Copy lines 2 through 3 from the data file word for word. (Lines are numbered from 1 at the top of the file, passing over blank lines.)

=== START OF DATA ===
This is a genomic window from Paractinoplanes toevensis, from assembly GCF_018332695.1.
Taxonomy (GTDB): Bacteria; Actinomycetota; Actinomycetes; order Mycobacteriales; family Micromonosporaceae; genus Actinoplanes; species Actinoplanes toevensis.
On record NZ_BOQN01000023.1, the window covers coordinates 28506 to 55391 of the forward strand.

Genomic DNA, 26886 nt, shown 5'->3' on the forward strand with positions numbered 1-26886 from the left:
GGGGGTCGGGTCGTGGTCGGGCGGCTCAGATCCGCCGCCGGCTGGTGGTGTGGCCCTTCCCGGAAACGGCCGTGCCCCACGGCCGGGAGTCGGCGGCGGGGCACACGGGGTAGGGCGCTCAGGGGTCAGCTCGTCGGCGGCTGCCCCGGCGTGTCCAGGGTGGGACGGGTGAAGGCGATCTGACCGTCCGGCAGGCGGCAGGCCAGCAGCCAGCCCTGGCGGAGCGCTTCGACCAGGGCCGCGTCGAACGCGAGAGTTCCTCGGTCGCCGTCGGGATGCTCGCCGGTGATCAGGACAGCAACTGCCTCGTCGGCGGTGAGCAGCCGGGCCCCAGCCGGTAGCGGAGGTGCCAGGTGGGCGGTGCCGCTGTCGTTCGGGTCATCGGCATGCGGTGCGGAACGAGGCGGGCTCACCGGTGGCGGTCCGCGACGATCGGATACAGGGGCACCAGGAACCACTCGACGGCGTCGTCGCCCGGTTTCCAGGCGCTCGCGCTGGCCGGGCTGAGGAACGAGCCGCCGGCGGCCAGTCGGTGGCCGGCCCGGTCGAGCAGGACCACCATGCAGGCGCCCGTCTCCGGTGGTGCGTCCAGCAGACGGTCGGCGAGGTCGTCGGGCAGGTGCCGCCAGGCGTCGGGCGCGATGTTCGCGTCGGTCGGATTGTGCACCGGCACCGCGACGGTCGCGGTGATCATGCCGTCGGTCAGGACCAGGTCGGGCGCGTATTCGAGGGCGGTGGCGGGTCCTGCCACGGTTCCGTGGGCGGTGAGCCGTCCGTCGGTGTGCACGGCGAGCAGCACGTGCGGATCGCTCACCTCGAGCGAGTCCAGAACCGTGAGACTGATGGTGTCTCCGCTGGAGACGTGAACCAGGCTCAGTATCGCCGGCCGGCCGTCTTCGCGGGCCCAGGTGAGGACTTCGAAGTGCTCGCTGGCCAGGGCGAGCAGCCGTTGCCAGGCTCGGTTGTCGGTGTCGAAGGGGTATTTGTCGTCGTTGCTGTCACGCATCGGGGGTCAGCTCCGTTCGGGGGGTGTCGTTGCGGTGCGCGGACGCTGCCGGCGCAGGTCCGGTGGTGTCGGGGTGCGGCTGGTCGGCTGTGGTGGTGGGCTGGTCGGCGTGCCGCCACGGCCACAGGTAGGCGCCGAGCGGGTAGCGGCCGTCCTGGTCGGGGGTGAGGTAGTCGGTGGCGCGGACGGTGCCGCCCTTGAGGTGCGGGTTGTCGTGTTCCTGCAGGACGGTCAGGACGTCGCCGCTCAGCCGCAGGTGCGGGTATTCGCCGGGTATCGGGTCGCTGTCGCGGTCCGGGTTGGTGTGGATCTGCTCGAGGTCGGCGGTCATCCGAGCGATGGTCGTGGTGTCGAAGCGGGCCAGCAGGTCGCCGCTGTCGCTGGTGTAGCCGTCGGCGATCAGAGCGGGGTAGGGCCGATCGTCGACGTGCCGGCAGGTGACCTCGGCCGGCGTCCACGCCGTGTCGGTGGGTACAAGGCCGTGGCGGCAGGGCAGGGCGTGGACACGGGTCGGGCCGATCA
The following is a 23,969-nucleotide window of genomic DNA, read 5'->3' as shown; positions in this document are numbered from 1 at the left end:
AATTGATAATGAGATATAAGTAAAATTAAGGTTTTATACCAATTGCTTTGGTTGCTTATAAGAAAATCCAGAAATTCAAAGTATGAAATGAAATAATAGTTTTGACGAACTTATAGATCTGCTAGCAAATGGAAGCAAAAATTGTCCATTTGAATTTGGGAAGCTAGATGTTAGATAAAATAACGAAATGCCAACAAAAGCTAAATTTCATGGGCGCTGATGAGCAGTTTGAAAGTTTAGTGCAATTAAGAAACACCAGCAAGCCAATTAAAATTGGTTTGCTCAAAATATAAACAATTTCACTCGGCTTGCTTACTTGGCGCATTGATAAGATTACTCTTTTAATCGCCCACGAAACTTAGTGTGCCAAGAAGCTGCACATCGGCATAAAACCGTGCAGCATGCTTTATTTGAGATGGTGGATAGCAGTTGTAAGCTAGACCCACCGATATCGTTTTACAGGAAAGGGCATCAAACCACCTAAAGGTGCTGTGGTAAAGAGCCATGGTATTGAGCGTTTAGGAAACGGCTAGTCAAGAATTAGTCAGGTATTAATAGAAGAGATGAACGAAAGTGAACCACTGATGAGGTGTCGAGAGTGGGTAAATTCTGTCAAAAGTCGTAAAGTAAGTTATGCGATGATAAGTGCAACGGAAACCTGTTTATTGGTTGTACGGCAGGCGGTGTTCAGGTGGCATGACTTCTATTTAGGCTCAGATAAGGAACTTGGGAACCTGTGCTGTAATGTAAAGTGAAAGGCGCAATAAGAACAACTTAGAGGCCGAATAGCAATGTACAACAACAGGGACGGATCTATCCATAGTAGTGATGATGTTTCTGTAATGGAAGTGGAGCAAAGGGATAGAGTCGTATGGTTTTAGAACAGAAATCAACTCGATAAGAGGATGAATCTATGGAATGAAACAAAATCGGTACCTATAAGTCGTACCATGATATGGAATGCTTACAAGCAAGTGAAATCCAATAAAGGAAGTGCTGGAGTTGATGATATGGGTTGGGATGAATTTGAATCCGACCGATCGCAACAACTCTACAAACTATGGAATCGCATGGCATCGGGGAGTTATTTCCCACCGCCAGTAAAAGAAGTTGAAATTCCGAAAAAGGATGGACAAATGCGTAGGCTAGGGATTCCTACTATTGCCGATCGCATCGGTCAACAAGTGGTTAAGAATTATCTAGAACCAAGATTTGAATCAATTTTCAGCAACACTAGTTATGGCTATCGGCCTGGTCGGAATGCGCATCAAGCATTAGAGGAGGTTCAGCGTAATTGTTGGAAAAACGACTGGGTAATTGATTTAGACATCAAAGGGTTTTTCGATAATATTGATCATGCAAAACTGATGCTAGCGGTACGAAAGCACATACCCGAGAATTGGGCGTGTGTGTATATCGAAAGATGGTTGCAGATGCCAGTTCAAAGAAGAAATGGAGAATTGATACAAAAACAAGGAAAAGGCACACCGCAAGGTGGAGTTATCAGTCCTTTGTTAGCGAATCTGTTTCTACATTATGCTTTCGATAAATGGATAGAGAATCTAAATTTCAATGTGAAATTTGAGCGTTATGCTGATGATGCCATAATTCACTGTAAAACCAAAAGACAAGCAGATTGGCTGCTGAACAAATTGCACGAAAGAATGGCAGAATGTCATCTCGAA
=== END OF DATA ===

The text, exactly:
Taxonomy (GTDB): Bacteria; Actinomycetota; Actinomycetes; order Mycobacteriales; family Micromonosporaceae; genus Actinoplanes; species Actinoplanes toevensis.
On record NZ_BOQN01000023.1, the window covers coordinates 28506 to 55391 of the forward strand.